In addition to the typical clinical symptoms of adult FM, in JFM are described some peculiar features, including joint laxity or hypermobility, a greater autonomic dysfunction, and specific psychopathological comorbidities, including depression and anxiety disorders [811]. Due to the chronic nature of the symptoms and the degree of pain and disability associated with FM in adulthood, early detection in children is of utmost importance; therefore, the aim of this review was to investigate on what has been studied on this topic so far in children and adolescents.

2. Methods

The literature review was conducted searching through PubMed, Scopus, and Web of Science with a combination of the following free-text terms: “fibromyalgia,” “juvenile fibromyalgia,” “headache,” “primary headache,” “migraine,” “children,” “adolescents,” and “comorbidity”; the search included studies published since the first description of the JFM till today.

The studies included in this research met the following criteria: (1) they should have a topic on JFM (clinical features and comorbidities) and headache; (2) patients enrolled should be children and adolescent; (3) they should be published in peer-reviewed journals. No other restrictions were applied.

3. Results

In the literature, only 4 studies met the research criteria. One study of 2014 was excluded because it involved adults with comorbid FM + Primary Headache (PH) and another study of 2013 was excluded because it made a comparison between two groups of young adults, affected, respectively, by PH and JFM. Only 2 studies ultimately analyzed the association between headache and JFM in patients under 18 years of age: one retrospective with a JFM sample and one observational with a chronic migraine sample. In Table 1 are reported the obtained results of the research, divided in years of study, type of study, number and age of participants, headache and JFM features, and assessment tools.

Table 1: Features of the studies reviewed.

4. Discussion

Juvenile fibromyalgia (JFM) is commonly described as a noninflammatory chronic pain syndrome characterized by constant widespread pain, vegetative dysfunction, joint laxity or hypermobility, poor sleep quality, daytime sleepiness, and an altered mood. At present, in contrast with the adult population, in which FM and headache—mostly chronic primary headache—are often comorbid conditions [1517], there are few studies about the comorbidity between fibromyalgia and migraine in the pediatric population.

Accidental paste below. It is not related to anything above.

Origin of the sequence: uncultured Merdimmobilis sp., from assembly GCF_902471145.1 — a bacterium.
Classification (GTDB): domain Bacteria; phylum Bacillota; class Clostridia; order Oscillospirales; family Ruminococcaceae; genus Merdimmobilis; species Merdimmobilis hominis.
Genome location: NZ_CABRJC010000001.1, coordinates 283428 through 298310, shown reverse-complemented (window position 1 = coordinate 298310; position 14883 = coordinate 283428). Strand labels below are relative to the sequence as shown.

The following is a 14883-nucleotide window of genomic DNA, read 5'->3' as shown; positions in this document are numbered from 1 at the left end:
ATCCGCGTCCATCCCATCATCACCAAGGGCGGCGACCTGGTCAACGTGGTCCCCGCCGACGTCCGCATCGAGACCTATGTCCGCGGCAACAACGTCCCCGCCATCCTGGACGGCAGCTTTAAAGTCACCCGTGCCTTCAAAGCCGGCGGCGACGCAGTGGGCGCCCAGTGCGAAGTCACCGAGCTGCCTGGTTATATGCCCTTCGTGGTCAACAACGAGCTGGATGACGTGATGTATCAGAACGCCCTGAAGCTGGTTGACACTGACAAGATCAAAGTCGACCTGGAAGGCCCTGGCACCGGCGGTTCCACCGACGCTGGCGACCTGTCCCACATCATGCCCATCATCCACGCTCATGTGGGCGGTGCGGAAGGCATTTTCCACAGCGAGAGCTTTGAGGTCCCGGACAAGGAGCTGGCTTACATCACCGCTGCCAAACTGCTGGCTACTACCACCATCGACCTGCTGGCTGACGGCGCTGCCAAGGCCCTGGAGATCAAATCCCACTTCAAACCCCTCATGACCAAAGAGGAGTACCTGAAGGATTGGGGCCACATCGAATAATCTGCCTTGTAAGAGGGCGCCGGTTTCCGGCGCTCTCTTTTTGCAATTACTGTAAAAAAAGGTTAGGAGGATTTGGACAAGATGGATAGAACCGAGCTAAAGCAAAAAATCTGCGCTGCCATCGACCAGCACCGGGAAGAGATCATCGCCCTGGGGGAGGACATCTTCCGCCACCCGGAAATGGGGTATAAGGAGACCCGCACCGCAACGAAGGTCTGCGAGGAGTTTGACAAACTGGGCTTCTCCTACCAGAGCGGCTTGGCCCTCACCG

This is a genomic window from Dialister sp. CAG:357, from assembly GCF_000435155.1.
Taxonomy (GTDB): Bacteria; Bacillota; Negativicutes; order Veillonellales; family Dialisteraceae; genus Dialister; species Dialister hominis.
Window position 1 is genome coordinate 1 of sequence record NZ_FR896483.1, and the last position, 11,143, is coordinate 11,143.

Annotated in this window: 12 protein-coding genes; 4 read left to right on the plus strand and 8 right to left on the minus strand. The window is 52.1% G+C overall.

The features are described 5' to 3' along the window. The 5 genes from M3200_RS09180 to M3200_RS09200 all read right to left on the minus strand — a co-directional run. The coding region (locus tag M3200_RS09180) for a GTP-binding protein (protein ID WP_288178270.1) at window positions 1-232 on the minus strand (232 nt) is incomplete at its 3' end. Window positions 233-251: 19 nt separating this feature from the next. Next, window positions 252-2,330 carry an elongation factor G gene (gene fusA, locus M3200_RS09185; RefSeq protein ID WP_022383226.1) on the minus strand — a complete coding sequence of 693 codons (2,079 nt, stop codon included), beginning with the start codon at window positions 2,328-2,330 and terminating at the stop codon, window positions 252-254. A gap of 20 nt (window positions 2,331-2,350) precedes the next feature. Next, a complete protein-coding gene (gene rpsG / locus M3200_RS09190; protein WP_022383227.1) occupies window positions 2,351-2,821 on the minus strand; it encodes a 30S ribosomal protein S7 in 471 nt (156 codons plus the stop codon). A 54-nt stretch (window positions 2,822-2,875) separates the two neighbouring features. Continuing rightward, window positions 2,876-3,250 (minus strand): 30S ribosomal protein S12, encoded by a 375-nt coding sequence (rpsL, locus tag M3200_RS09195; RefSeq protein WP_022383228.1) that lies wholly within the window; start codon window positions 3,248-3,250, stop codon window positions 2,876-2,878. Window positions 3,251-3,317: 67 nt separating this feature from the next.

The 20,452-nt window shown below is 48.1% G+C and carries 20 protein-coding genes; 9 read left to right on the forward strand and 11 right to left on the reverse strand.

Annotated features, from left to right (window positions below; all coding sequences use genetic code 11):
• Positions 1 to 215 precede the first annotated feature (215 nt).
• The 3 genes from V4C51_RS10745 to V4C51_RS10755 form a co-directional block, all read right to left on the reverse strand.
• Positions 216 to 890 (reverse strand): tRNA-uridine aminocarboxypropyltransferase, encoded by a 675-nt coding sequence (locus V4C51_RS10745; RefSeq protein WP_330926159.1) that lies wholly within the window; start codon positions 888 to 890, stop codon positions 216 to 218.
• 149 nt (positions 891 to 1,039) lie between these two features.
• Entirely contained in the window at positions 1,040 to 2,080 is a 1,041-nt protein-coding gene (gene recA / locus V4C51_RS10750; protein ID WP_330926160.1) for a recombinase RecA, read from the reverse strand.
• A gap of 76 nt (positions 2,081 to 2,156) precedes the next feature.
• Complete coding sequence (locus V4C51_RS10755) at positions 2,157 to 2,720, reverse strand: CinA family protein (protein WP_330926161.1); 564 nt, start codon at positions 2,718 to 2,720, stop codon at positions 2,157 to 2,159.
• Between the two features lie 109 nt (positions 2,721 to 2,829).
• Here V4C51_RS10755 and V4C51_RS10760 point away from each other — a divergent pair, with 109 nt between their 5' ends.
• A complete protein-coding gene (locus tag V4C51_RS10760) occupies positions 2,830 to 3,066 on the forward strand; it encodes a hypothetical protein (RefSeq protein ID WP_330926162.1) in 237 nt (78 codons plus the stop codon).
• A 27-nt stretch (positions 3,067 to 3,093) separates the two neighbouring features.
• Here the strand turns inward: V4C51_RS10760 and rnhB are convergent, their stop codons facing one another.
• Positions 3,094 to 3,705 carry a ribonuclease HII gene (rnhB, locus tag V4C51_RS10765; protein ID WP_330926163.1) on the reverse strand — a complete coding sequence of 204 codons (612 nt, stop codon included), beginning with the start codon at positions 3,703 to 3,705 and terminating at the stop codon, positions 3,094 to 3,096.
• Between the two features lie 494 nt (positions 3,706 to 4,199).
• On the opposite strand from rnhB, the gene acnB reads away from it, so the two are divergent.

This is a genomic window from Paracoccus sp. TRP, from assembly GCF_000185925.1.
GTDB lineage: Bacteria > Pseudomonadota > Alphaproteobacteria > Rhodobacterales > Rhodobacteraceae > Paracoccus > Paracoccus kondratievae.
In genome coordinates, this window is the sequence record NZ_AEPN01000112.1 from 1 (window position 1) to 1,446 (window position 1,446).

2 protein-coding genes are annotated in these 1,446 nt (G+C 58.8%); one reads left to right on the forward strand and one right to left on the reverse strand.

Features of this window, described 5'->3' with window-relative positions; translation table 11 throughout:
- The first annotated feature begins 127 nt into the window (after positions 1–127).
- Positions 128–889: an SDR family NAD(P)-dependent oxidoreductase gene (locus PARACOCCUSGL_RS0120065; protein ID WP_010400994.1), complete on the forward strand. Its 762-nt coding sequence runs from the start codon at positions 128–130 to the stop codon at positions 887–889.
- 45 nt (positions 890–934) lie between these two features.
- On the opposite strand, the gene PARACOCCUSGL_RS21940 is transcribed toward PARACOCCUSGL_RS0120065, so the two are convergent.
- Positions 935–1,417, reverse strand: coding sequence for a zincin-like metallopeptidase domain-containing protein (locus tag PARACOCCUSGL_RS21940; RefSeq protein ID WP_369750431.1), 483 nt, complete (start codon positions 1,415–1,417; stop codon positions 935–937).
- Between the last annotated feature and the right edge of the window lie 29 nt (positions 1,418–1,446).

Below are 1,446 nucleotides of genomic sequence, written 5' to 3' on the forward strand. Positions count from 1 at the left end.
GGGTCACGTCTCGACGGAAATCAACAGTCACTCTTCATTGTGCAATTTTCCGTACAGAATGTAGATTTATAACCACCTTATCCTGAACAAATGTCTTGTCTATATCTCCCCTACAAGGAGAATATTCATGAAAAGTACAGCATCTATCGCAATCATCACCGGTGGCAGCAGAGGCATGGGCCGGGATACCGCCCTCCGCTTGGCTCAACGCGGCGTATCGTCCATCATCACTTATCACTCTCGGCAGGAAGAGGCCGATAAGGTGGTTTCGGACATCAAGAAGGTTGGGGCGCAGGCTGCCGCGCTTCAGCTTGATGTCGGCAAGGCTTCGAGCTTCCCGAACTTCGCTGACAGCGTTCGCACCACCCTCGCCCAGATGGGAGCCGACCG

Some studies report that FM clinical outcome is negatively influenced by the comorbidity with headache and that both disorders are characterized by a worst impact on the quality of life.

In 2007, Eraso et al. studied retrospectively a sample of 148 patients affected by JFM; 118 out of 148 subjects presented headache in comorbidity. They divided these patients in two groups on the basis of the JFM onset (under or above 10 years of age); then, comparing the prevalence of the headache comorbidity between the two groups, no statistically significant difference was found () [12]. In 2017, de Tommaso et al. studied 151 patients affected by PH (47 chronic headache; 92 migraine without aura; 12 migraine with aura). Only 5 out 151 patients (0.03%) fulfilled the criteria for JFM [13]. These results suggest that even if headache could be not only one of the most frequent onset symptoms of JFM, chronic primary headache is not a frequently associated condition, unlike what happens in adult population.

Moreover, when it comes to the comorbidity between headache and JFM, the symptoms of central sensitization or sleep disturbances were other topics frequently discussed.

Eraso et al. showed that JFM children had lower thresholds for tenderness and that the number of painful tender points was strongly correlated with distress, including sleep disturbance [12]. de Tommaso et al. underlined that PH + JFM children presented more evident allodynia and pericranial tenderness and symptoms of central sensitization compared to subjects with PH only; sleep disturbances did not differ significantly between children with PH + JFM and JH only, but the short sleep duration was a facilitator of the central sensitization. Therefore, the comorbidity between JFM and PH might be related to common neurobiological basis, including the central mechanisms of pain regulation [13].